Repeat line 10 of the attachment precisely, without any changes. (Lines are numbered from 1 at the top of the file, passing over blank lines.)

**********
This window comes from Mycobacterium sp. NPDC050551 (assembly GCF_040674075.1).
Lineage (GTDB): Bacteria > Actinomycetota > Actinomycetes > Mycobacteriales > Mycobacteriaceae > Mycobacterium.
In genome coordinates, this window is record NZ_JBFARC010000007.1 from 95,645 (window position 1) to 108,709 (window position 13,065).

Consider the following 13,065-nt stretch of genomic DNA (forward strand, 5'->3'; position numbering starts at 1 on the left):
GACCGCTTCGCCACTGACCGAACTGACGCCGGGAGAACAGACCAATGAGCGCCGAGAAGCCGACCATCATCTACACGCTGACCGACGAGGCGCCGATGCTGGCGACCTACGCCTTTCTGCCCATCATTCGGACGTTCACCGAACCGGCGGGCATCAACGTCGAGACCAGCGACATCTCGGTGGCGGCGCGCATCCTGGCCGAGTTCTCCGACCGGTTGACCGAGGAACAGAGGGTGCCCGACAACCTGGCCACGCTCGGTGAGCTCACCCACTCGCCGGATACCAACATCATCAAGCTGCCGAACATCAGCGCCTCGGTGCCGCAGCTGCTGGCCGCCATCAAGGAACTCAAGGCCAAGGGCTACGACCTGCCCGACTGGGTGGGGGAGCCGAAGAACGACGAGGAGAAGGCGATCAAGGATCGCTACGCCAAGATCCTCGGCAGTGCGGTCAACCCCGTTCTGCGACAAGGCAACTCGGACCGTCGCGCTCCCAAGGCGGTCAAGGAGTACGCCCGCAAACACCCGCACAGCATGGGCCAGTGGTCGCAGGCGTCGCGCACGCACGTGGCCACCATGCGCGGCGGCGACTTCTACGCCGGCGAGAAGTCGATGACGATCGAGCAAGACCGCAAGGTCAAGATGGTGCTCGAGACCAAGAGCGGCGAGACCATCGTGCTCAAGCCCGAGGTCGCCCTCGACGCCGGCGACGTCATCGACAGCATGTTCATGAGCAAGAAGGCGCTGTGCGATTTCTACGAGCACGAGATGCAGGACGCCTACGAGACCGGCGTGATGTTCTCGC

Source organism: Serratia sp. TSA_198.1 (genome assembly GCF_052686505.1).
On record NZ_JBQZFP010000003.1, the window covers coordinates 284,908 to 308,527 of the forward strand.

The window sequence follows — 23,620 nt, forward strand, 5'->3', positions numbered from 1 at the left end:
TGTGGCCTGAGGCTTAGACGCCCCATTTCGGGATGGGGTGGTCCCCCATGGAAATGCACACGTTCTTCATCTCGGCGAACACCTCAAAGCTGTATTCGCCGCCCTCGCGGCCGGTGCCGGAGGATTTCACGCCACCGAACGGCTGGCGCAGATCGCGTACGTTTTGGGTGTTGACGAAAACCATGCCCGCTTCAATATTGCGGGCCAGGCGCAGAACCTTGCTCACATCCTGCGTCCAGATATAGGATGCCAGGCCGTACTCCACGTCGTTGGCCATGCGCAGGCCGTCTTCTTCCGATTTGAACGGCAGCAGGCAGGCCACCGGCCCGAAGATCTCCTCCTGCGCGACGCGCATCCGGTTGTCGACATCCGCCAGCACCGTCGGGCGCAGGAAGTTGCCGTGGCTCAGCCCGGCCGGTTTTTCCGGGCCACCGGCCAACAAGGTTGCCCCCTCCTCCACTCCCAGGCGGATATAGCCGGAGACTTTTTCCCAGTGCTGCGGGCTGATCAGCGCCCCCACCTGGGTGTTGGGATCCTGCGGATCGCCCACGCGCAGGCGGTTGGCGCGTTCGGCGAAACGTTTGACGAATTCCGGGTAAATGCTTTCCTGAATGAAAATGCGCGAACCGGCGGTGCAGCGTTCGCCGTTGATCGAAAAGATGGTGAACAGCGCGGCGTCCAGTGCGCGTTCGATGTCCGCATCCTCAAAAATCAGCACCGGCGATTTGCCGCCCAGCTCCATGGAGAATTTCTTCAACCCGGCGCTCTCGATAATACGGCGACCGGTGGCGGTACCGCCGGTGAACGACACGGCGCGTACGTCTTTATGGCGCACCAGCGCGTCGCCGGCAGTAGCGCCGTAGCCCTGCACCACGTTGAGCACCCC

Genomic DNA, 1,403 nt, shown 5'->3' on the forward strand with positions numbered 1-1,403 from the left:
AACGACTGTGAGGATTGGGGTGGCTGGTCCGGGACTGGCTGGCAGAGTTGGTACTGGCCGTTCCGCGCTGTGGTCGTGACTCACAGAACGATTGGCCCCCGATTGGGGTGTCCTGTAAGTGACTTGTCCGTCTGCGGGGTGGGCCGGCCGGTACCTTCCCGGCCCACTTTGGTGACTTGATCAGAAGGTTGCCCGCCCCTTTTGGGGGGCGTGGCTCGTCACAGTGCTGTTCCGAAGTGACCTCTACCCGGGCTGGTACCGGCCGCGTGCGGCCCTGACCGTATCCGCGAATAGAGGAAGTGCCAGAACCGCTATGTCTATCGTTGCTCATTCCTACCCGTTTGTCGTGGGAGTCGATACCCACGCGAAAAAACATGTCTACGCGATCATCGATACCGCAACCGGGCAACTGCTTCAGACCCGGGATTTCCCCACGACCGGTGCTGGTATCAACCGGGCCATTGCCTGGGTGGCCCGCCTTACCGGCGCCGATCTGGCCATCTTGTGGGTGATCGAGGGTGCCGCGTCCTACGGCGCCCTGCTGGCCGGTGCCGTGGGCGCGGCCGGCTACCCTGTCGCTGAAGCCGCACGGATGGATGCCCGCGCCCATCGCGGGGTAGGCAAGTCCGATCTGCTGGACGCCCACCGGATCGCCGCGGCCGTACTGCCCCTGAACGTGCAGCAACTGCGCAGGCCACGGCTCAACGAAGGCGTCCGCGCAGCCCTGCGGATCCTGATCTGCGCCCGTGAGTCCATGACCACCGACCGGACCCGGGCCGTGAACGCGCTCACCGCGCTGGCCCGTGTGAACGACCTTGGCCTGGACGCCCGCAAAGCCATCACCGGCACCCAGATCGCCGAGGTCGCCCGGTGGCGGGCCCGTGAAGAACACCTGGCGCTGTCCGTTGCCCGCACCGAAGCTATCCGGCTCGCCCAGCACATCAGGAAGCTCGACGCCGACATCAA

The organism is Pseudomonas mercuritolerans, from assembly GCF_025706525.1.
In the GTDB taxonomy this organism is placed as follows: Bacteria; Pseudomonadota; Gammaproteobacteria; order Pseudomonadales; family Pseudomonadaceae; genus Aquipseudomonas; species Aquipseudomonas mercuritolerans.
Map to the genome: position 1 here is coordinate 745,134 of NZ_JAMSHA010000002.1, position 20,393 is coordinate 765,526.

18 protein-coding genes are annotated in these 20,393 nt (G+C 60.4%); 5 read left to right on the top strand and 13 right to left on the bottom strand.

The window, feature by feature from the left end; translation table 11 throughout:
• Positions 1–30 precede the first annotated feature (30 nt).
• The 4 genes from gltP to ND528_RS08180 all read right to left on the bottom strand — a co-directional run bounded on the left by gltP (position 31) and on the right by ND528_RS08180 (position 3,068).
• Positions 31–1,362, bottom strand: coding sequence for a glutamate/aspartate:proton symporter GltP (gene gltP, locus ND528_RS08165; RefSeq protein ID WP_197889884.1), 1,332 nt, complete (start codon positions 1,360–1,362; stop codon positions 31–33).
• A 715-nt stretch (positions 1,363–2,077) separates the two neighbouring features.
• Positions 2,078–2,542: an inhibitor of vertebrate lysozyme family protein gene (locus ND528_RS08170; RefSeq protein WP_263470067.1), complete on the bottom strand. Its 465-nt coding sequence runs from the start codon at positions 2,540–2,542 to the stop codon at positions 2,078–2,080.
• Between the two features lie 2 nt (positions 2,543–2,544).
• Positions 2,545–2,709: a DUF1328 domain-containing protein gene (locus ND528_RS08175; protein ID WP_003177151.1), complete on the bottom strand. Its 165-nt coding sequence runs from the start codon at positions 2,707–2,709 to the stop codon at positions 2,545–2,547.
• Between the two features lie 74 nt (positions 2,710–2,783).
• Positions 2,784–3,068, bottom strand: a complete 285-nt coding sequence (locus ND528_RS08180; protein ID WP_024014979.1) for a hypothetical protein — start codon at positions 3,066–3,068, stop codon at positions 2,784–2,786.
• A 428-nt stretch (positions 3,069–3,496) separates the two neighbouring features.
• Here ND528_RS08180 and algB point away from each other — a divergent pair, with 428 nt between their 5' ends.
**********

Genomic DNA, 1,403 nt, shown 5'->3' on the forward strand with positions numbered 1-1,403 from the left: